We watched footage of Nariman being arrested with Bilal’s wife, Manal, early in 2010. Soldiers had fired tear gas into Manal’s house, Nariman explained. Manal ran in to fetch her children, and when she came out, a soldier ordered her back in. She refused, so they arrested her. Nariman tried to intervene, and they arrested her too. They spent 10 days in prisons where they were beaten repeatedly, strip-searched and held for two days without food before each was dumped at the side of a road. (The I.D.F.’s Buchman said, “No exceptional incidents were recorded during these arrests.” He added that no complaints were filed with military authorities.)

We watched a clip of crying children being passed from a gas-filled room out a second-story window, down a human ladder to the street. Early on, the villagers took all the children to one house during demonstrations, but when the soldiers began firing gas grenades into homes, the villagers decided it was safer to let them join the protests. We watched footage of a soldier dragging a 9-year-old boy in the street, of another soldier striking Manal’s 70-year-old mother. Finally, Nariman shook her head and turned off the disc player. “Glee” was on.

One Friday, shortly after the marchers had barricaded the road with boulders and burning tires in order to keep the army out of the village center, a white truck sped around the bend, a jet of liquid arcing from the water cannon mounted on its cab. Someone yelled, “Skunk!” and everyone bolted. Skunk water smells like many things, but mainly it smells like feces. Nariman wasn’t fast enough. A blast of skunk knocked her off her feet. Moments later, she was standing defiantly, letting the cannon soak her and waving a Palestinian flag at the truck’s grated windshield. An hour or so later, smelling of skunk and shampoo, she was serving tea to a dozen protesters.

Every Friday was a little different. Some demonstrations were short and others almost endless. Some were comic, others not at all. Some days the I.D.F. entered the village, and others they stuck to the hills. Sometimes they made arrests. The basic structure, though, varied little week to week: a few minutes of marching, tear gas fired, then hours of the village youth — the shebab — throwing stones while dodging tear-gas canisters and rubber-coated bullets until the sun set and everyone went home. Or failed to make it home.

It was strange, asymmetric combat: a few dozen masked shebab ranging in age from 8 to 38, armed with slings and stones, against 20 or more soldiers in armored vehicles and on foot, dressed in helmets and body armor, toting radios and automatic weapons. The shebab put a great deal of thought into tactics, trying to flank and surprise the soldiers. But even when their plans were perfectly executed, they could not do much more than irritate their enemies. The soldiers, though, would inevitably respond with more sophisticated weaponry, which would motivate the shebab to gather more stones Friday after Friday despite — and because of — the fact that nothing ever seemed to change, for the better at least.

I asked one of the boys why he threw stones, knowing how futile it was. “I want to help my country and my village, and I can’t. I can just throw stones.”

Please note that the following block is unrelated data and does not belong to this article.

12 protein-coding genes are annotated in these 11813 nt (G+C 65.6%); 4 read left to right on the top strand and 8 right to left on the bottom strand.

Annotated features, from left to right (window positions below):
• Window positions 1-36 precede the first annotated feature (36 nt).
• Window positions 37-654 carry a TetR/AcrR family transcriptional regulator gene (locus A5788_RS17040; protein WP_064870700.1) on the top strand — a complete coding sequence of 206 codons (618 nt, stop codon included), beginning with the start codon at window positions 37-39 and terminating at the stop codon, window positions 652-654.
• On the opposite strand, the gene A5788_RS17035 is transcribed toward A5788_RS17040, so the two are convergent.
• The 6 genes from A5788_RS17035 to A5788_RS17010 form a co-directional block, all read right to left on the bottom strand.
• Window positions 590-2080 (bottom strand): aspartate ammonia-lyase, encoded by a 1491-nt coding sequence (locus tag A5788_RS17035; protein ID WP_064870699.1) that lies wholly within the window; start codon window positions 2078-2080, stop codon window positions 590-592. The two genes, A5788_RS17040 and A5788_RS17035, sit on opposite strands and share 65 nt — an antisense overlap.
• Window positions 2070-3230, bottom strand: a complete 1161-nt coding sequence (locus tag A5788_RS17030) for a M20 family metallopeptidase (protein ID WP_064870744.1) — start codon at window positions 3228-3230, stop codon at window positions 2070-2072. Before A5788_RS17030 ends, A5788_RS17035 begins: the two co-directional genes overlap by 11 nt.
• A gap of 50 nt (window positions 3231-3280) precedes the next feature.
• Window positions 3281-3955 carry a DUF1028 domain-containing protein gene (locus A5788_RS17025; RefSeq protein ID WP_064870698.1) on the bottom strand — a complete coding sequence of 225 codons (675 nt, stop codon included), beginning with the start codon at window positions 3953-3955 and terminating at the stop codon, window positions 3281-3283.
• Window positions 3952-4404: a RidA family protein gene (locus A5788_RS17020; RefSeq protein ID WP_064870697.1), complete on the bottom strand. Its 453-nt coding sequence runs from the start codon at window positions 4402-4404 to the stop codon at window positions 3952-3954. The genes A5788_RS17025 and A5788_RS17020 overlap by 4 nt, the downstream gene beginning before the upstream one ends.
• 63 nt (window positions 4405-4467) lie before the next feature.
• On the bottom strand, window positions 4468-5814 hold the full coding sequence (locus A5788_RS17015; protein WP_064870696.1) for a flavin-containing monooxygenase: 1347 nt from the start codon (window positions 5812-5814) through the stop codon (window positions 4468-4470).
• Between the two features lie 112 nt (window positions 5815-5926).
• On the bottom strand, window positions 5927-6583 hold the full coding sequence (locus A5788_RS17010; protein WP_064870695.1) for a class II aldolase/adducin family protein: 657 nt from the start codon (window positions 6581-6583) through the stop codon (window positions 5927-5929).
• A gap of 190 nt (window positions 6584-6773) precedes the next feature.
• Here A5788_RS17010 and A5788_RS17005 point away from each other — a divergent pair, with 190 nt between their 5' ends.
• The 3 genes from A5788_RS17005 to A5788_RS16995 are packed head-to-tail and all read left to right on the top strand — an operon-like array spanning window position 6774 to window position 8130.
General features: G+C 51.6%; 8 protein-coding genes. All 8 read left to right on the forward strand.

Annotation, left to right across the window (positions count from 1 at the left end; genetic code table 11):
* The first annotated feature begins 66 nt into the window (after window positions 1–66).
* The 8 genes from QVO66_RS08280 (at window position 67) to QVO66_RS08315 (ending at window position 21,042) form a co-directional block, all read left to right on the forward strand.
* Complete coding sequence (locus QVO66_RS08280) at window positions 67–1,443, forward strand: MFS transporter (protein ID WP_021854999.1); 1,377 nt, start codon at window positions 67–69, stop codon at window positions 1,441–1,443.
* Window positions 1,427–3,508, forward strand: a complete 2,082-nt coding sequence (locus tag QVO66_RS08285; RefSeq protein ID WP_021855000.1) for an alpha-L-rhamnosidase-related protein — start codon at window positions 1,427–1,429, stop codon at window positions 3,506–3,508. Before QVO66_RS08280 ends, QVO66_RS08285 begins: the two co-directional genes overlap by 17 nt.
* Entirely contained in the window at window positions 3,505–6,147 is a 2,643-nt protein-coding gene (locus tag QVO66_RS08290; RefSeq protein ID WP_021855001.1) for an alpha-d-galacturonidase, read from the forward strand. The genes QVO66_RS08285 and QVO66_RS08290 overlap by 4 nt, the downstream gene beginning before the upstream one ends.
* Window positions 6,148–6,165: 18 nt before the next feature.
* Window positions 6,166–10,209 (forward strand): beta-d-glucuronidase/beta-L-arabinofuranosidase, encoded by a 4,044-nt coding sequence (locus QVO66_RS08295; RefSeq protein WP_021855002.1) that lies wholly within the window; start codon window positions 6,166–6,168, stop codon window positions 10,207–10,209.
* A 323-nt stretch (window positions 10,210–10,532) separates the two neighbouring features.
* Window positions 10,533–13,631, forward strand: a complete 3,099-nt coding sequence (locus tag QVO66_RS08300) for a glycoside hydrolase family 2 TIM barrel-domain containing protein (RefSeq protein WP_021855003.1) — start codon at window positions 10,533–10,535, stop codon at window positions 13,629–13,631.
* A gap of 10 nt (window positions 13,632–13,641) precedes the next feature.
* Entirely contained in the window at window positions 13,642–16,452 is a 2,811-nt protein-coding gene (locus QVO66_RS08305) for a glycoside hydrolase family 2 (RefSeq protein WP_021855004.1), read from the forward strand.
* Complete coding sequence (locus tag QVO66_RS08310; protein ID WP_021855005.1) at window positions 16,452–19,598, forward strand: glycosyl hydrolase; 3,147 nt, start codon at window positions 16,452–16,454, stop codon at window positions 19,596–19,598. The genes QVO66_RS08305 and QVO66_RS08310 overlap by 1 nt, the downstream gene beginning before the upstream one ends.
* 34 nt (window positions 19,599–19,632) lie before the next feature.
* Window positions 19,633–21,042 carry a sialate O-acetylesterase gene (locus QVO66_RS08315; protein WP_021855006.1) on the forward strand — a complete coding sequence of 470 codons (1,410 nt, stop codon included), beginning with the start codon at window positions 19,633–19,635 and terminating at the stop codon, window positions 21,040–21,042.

We see our stones as our message,” Bassem explained. The message they carried, he said, was “We don’t accept you.”

While Bassem spoke admiringly of Mahatma Gandhi, he didn’t worry over whether stone-throwing counted as violence. The question annoyed him: Israel uses far greater and more lethal force on a regular basis, he pointed out, without being asked to clarify its attitude toward violence. If the loincloth functioned as the sign of Gandhi’s resistance, of India’s nakedness in front of British colonial might, Bassem said, “Our sign is the stone.”

The weekly clashes with the I.D.F. were hence in part symbolic. The stones were not just flinty yellow rocks, but symbols of defiance, of a refusal to submit to occupation, regardless of the odds. The army’s weapons bore messages of their own: of economic and technological power, of international support. More than one resident of Nabi Saleh reminded me that the tear gas used there is made by a company based in Pennsylvania.

One afternoon, I visited the family of Mustafa Tamimi, who was 28 when he died in December 2011 after being shot at close range with a tear-gas canister from the back of an Israeli Army jeep. (An I.D.F. investigation concluded, according to Buchman, that when the soldier fired the canister “his field of vision was obscured.”) The walls were covered with framed photos: an action shot of Mustafa in profile, his face behind a red Spider-Man mask as he slung a stone at soldiers outside the frame.

In the weeks before her son’s death, Ekhlas Tamimi, his mother, told me that soldiers had twice come to the house looking for him. When she got a call that Friday asking her to bring Mustafa’s ID to the watchtower, she thought he’d been arrested, “like all the other times.” Beside me, Bahaa, a tall young man who was Mustafa’s best friend, scrolled through photos on a laptop, switching back and forth between a shot of Mustafa falling to the ground a few feet behind an I.D.F. jeep, and another, taken moments later, of his crushed and bloody face.